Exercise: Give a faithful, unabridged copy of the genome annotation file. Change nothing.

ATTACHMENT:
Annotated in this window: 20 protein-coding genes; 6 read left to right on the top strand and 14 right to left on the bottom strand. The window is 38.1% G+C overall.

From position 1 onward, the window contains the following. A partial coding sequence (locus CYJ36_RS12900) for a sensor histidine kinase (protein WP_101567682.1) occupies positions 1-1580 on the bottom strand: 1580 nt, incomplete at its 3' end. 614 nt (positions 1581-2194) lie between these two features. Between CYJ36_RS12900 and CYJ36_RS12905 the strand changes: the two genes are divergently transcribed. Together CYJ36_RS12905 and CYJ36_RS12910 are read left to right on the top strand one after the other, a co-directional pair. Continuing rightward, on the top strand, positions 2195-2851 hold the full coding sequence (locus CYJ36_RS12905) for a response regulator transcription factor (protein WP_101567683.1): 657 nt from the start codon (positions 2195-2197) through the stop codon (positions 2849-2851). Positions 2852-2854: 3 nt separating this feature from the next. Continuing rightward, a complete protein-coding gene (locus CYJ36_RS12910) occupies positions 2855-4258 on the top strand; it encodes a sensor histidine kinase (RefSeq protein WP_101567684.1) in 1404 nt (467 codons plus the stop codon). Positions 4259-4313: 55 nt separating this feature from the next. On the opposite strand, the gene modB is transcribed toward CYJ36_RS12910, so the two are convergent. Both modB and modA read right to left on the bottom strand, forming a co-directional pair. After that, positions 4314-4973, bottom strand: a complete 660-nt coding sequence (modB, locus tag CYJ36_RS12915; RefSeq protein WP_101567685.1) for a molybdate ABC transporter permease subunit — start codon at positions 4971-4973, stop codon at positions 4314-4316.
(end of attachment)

Annotated in this window: 20 protein-coding genes; 6 read left to right on the top strand and 14 right to left on the bottom strand. The window is 38.1% G+C overall.

From position 1 onward, the window contains the following. A partial coding sequence (locus CYJ36_RS12900) for a sensor histidine kinase (protein WP_101567682.1) occupies positions 1-1580 on the bottom strand: 1580 nt, incomplete at its 3' end. 614 nt (positions 1581-2194) lie between these two features. Between CYJ36_RS12900 and CYJ36_RS12905 the strand changes: the two genes are divergently transcribed. Together CYJ36_RS12905 and CYJ36_RS12910 are read left to right on the top strand one after the other, a co-directional pair. Continuing rightward, on the top strand, positions 2195-2851 hold the full coding sequence (locus CYJ36_RS12905) for a response regulator transcription factor (protein WP_101567683.1): 657 nt from the start codon (positions 2195-2197) through the stop codon (positions 2849-2851). Positions 2852-2854: 3 nt separating this feature from the next. Continuing rightward, a complete protein-coding gene (locus CYJ36_RS12910) occupies positions 2855-4258 on the top strand; it encodes a sensor histidine kinase (RefSeq protein WP_101567684.1) in 1404 nt (467 codons plus the stop codon). Positions 4259-4313: 55 nt separating this feature from the next. On the opposite strand, the gene modB is transcribed toward CYJ36_RS12910, so the two are convergent. Both modB and modA read right to left on the bottom strand, forming a co-directional pair. After that, positions 4314-4973, bottom strand: a complete 660-nt coding sequence (modB, locus tag CYJ36_RS12915; RefSeq protein WP_101567685.1) for a molybdate ABC transporter permease subunit — start codon at positions 4971-4973, stop codon at positions 4314-4316.